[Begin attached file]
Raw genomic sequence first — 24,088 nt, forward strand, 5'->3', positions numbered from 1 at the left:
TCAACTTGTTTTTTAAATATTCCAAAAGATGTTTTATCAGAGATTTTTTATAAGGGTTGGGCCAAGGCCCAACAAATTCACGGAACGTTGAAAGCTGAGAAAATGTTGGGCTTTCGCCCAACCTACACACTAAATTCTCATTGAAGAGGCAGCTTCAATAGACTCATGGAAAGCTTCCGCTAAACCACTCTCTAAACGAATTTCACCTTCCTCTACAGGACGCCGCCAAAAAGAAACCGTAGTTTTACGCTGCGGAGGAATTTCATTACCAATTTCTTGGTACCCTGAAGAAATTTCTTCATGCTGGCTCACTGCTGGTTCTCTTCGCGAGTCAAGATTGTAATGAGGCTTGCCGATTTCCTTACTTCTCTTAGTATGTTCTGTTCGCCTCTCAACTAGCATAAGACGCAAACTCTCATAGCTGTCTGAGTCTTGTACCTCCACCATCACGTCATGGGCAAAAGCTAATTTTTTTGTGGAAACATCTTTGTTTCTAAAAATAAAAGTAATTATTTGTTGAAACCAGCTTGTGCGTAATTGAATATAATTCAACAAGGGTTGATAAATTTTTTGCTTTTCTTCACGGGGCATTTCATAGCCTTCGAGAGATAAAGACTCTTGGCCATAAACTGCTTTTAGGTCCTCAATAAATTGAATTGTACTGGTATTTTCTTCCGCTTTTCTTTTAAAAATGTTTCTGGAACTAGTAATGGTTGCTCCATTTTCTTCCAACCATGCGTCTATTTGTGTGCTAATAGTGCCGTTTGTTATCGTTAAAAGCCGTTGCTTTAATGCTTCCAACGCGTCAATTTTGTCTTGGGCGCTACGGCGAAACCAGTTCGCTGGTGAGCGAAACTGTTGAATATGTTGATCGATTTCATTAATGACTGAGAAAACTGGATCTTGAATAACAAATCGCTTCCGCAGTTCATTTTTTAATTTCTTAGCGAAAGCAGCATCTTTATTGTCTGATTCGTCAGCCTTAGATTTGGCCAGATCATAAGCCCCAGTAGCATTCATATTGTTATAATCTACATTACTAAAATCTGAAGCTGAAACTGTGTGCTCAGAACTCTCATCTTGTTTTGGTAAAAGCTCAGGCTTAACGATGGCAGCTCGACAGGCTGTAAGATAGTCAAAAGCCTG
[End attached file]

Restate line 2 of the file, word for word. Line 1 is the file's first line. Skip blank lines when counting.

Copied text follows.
TCAACTTGTTTTTTAAATATTCCAAAAGATGTTTTATCAGAGATTTTTTATAAGGGTTGGGCCAAGGCCCAACAAATTCACGGAACGTTGAAAGCTGAGAAAATGTTGGGCTTTCGCCCAACCTACACACTAAATTCTCATTGAAGAGGCAGCTTCAATAGACTCATGGAAAGCTTCCGCTAAACCACTCTCTAAACGAATTTCACCTTCCTCTACAGGACGCCGCCAAAAAGAAACCGTAGTTTTACGCTGCGGAGGAATTTCATTACCAATTTCTTGGTACCCTGAAGAAATTTCTTCATGCTGGCTCACTGCTGGTTCTCTTCGCGAGTCAAGATTGTAATGAGGCTTGCCGATTTCCTTACTTCTCTTAGTATGTTCTGTTCGCCTCTCAACTAGCATAAGACGCAAACTCTCATAGCTGTCTGAGTCTTGTACCTCCACCATCACGTCATGGGCAAAAGCTAATTTTTTTGTGGAAACATCTTTGTTTCTAAAAATAAAAGTAATTATTTGTTGAAACCAGCTTGTGCGTAATTGAATATAATTCAACAAGGGTTGATAAATTTTTTGCTTTTCTTCACGGGGCATTTCATAGCCTTCGAGAGATAAAGACTCTTGGCCATAAACTGCTTTTAGGTCCTCAATAAATTGAATTGTACTGGTATTTTCTTCCGCTTTTCTTTTAAAAATGTTTCTGGAACTAGTAATGGTTGCTCCATTTTCTTCCAACCATGCGTCTATTTGTGTGCTAATAGTGCCGTTTGTTATCGTTAAAAGCCGTTGCTTTAATGCTTCCAACGCGTCAATTTTGTCTTGGGCGCTACGGCGAAACCAGTTCGCTGGTGAGCGAAACTGTTGAATATGTTGATCGATTTCATTAATGACTGAGAAAACTGGATCTTGAATAACAAATCGCTTCCGCAGTTCATTTTTTAATTTCTTAGCGAAAGCAGCATCTTTATTGTCTGATTCGTCAGCCTTAGATTTGGCCAGATCATAAGCCCCAGTAGCATTCATATTGTTATAATCTACATTACTAAAATCTGAAGCTGAAACTGTGTGCTCAGAACTCTCATCTTGTTTTGGTAAAAGCTCAGGCTTAACGATGGCAGCTCGACAGGCTGTAAGATAGTCAAAAGCCTG